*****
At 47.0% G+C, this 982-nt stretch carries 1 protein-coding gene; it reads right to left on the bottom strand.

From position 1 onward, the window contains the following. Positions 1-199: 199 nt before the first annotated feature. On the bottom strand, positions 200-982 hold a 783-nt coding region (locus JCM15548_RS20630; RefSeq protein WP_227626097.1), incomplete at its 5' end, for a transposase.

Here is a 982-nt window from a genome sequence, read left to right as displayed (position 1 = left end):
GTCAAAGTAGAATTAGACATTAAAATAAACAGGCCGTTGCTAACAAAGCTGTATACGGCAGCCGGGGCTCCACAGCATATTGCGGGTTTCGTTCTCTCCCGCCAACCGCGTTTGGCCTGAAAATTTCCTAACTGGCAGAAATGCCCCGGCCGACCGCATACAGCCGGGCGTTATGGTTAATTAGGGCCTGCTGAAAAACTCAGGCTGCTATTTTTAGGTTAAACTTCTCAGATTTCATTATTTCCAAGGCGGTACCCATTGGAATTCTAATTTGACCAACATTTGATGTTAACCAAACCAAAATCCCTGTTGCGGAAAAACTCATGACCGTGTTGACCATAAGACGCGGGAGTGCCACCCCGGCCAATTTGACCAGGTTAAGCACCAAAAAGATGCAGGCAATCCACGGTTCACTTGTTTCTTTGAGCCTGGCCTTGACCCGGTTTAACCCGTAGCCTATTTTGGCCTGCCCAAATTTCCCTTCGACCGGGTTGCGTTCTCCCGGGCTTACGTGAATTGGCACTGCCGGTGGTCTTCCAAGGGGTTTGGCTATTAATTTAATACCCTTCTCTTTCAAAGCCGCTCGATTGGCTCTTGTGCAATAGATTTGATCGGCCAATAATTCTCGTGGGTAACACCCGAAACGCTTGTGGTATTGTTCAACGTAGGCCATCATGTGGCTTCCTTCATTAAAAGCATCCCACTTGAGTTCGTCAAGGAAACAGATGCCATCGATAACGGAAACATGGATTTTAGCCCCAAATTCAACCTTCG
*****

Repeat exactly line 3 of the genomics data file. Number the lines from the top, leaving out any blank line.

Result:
Here is a 982-nt window from a genome sequence, read left to right as displayed (position 1 = left end):